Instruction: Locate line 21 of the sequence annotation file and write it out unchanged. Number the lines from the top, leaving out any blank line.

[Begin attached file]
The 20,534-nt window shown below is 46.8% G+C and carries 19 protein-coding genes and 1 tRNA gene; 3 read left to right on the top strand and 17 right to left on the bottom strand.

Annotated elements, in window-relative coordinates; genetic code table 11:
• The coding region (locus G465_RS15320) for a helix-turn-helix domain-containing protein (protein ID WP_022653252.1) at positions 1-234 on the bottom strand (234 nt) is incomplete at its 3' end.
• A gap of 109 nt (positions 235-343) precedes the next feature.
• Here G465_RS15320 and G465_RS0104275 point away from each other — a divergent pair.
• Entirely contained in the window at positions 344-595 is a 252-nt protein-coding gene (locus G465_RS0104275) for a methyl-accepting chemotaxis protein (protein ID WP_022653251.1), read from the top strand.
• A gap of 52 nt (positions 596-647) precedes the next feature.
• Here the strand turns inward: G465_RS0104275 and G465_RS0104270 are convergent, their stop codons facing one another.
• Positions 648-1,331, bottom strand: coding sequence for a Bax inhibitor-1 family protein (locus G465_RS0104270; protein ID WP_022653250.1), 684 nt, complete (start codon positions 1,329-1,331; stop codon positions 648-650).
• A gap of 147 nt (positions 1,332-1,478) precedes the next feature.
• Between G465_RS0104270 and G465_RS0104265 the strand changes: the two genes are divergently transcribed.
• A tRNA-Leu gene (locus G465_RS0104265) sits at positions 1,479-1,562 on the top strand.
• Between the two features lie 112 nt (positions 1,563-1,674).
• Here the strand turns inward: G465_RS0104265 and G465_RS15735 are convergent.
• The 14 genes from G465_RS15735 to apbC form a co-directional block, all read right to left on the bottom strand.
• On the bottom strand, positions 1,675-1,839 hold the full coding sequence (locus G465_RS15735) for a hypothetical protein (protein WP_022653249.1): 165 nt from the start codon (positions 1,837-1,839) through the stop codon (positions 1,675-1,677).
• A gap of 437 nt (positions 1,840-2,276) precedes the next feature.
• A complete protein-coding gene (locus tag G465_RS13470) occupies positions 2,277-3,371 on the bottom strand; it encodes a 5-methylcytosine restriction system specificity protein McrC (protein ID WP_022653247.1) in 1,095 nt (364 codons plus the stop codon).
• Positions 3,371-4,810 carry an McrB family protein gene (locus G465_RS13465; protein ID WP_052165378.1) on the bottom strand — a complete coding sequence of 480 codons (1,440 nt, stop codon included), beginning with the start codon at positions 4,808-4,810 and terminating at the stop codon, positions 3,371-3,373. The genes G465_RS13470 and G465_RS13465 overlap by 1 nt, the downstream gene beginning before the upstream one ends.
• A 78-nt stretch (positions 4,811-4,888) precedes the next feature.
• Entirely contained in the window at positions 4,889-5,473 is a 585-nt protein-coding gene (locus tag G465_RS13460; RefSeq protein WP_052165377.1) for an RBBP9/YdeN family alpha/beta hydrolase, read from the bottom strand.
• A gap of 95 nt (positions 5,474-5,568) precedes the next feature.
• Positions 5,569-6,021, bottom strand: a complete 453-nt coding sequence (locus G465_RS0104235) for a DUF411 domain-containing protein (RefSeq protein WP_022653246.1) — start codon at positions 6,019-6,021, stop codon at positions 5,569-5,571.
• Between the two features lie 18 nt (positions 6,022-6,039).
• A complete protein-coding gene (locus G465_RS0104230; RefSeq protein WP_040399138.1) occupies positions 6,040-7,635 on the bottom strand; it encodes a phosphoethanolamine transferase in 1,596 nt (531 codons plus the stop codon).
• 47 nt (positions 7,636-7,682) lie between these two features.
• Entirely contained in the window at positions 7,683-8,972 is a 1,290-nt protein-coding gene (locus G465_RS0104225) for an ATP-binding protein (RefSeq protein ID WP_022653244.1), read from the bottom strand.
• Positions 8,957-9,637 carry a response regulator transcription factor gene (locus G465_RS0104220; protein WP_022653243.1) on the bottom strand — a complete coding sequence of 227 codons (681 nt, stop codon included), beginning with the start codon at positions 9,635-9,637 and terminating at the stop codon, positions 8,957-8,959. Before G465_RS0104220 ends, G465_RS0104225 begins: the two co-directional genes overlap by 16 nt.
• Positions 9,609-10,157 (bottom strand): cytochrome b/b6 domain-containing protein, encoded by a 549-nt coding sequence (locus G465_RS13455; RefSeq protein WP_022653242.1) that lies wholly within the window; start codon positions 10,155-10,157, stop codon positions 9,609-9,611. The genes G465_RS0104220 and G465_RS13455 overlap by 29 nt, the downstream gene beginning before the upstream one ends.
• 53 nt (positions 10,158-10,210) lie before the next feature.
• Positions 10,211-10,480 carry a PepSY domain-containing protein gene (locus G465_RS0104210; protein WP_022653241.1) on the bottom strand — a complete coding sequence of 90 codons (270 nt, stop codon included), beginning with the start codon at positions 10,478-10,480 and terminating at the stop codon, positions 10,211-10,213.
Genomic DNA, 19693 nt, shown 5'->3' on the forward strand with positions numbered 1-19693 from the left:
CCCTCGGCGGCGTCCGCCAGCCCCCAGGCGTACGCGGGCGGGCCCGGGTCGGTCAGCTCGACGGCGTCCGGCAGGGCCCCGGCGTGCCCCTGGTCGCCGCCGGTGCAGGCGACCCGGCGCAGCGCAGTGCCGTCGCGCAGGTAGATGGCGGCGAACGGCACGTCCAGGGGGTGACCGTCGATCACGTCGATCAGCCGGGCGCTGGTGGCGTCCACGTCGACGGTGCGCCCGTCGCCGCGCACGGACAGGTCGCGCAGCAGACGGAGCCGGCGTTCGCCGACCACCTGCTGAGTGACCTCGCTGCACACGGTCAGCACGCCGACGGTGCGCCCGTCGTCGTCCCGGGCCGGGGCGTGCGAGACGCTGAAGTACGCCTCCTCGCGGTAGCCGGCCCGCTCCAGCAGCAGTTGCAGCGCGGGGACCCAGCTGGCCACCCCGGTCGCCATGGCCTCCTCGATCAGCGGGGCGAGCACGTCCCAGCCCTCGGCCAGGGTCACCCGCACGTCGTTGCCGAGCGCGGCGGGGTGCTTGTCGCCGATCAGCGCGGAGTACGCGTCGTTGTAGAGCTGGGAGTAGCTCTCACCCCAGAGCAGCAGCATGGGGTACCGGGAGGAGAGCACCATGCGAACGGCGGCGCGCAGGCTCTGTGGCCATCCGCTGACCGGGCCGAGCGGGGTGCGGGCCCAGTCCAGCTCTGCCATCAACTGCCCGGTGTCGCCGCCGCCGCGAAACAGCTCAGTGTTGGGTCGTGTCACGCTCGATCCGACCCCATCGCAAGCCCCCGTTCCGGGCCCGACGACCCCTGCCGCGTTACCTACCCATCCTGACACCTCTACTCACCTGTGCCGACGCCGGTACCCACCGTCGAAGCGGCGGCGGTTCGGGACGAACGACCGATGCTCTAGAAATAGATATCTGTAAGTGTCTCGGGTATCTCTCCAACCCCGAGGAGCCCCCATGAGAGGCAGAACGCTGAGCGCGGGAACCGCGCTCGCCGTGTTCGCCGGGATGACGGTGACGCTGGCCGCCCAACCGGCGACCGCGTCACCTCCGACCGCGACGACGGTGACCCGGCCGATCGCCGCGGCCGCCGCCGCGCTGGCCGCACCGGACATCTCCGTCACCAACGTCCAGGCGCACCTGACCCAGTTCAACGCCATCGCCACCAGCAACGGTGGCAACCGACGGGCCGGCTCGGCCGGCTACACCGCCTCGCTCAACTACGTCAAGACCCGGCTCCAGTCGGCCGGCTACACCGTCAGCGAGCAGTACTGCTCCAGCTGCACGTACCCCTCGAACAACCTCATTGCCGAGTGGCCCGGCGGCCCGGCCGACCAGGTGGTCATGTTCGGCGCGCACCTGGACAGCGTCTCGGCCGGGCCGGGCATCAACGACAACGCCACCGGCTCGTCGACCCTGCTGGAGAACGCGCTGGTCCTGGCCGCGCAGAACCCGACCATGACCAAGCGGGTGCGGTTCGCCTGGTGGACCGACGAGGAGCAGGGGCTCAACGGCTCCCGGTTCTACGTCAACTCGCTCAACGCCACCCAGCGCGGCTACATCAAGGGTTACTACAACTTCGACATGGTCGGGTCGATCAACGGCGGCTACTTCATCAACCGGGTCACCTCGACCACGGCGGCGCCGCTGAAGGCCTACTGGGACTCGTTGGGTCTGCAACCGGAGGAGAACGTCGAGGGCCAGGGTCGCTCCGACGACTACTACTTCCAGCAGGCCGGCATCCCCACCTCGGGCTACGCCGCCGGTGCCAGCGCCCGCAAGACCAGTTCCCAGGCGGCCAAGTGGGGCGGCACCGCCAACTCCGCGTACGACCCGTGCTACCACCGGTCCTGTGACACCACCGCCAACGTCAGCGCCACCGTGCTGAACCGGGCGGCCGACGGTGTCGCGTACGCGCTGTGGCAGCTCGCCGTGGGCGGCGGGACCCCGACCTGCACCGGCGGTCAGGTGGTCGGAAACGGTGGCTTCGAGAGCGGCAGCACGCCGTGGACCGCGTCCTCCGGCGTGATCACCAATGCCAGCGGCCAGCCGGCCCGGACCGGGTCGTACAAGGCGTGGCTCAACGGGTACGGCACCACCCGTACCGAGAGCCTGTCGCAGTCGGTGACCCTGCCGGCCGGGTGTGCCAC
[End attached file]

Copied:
• Entirely contained in the window at positions 4,889-5,473 is a 585-nt protein-coding gene (locus tag G465_RS13460; RefSeq protein WP_052165377.1) for an RBBP9/YdeN family alpha/beta hydrolase, read from the bottom strand.